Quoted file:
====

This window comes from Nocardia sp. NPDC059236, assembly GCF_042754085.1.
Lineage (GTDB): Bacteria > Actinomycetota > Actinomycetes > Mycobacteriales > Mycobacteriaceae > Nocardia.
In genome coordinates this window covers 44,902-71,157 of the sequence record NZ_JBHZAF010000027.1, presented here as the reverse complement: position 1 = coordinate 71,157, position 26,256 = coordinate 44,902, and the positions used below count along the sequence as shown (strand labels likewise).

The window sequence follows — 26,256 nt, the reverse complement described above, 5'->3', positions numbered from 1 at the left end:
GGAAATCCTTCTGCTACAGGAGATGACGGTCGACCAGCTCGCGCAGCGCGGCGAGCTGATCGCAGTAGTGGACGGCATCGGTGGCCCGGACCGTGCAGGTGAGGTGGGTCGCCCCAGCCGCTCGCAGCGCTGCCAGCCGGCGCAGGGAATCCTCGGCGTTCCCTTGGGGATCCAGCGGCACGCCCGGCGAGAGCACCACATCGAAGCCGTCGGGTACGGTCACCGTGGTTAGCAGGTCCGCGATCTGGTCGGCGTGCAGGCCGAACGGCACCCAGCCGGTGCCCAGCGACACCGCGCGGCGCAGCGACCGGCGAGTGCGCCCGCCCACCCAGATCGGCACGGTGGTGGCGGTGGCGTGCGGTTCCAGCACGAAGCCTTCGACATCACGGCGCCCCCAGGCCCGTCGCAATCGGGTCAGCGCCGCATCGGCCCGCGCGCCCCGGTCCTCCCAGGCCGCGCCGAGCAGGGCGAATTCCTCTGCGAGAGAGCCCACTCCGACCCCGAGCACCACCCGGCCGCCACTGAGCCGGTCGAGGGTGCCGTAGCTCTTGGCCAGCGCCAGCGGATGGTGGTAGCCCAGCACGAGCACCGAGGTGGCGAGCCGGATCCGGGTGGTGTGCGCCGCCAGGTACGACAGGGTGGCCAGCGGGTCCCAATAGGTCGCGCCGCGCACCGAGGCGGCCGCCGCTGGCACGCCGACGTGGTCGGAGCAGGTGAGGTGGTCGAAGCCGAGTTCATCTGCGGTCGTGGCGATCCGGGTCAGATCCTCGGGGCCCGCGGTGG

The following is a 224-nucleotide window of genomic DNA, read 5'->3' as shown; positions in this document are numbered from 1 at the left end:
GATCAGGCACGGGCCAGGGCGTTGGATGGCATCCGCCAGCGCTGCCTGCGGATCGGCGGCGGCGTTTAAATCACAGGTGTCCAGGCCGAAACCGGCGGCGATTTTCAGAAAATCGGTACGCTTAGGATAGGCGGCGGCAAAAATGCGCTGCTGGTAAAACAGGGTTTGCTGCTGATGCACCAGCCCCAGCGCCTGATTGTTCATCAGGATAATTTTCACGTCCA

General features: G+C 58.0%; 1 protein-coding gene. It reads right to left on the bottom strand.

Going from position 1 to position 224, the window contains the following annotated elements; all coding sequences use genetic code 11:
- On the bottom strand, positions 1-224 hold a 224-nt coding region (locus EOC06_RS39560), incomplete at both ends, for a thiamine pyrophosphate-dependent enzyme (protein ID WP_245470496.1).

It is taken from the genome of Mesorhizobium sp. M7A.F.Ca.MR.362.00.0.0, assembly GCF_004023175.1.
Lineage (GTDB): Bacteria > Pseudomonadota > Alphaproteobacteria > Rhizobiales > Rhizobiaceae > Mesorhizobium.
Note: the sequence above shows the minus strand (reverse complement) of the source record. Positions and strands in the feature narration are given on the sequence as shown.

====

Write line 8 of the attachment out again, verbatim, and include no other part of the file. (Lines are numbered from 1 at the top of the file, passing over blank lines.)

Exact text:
General features: G+C 58.0%; 1 protein-coding gene. It reads right to left on the bottom strand.